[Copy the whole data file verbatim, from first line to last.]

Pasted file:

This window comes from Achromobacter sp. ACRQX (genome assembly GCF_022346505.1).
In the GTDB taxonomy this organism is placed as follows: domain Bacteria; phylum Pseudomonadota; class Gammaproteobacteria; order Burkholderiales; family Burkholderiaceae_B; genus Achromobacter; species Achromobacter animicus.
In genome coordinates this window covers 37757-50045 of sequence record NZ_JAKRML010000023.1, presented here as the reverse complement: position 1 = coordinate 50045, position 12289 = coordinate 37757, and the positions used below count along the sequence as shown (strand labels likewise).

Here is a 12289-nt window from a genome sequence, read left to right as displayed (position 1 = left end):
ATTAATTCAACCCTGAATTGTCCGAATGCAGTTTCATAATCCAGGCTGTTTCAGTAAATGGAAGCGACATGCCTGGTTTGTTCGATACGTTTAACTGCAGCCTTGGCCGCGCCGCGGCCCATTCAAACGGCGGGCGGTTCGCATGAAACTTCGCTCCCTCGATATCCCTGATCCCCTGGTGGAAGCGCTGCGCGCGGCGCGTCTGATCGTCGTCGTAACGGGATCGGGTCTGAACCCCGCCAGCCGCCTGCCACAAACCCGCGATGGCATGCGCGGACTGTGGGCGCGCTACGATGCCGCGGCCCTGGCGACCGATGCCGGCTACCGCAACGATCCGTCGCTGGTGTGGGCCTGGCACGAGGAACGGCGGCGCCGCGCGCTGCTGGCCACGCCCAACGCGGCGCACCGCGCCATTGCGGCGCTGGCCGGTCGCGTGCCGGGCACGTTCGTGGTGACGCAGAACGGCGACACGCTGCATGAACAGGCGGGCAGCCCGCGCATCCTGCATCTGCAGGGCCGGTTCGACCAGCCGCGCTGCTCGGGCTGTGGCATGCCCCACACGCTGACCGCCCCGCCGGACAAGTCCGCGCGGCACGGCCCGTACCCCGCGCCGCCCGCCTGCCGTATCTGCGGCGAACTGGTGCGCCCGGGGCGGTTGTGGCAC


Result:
This window comes from Achromobacter sp. ACRQX (genome assembly GCF_022346505.1).
In the GTDB taxonomy this organism is placed as follows: domain Bacteria; phylum Pseudomonadota; class Gammaproteobacteria; order Burkholderiales; family Burkholderiaceae_B; genus Achromobacter; species Achromobacter animicus.
In genome coordinates this window covers 37757-50045 of sequence record NZ_JAKRML010000023.1, presented here as the reverse complement: position 1 = coordinate 50045, position 12289 = coordinate 37757, and the positions used below count along the sequence as shown (strand labels likewise).

Here is a 12289-nt window from a genome sequence, read left to right as displayed (position 1 = left end):
ATTAATTCAACCCTGAATTGTCCGAATGCAGTTTCATAATCCAGGCTGTTTCAGTAAATGGAAGCGACATGCCTGGTTTGTTCGATACGTTTAACTGCAGCCTTGGCCGCGCCGCGGCCCATTCAAACGGCGGGCGGTTCGCATGAAACTTCGCTCCCTCGATATCCCTGATCCCCTGGTGGAAGCGCTGCGCGCGGCGCGTCTGATCGTCGTCGTAACGGGATCGGGTCTGAACCCCGCCAGCCGCCTGCCACAAACCCGCGATGGCATGCGCGGACTGTGGGCGCGCTACGATGCCGCGGCCCTGGCGACCGATGCCGGCTACCGCAACGATCCGTCGCTGGTGTGGGCCTGGCACGAGGAACGGCGGCGCCGCGCGCTGCTGGCCACGCCCAACGCGGCGCACCGCGCCATTGCGGCGCTGGCCGGTCGCGTGCCGGGCACGTTCGTGGTGACGCAGAACGGCGACACGCTGCATGAACAGGCGGGCAGCCCGCGCATCCTGCATCTGCAGGGCCGGTTCGACCAGCCGCGCTGCTCGGGCTGTGGCATGCCCCACACGCTGACCGCCCCGCCGGACAAGTCCGCGCGGCACGGCCCGTACCCCGCGCCGCCCGCCTGCCGTATCTGCGGCGAACTGGTGCGCCCGGGGCGGTTGTGGCAC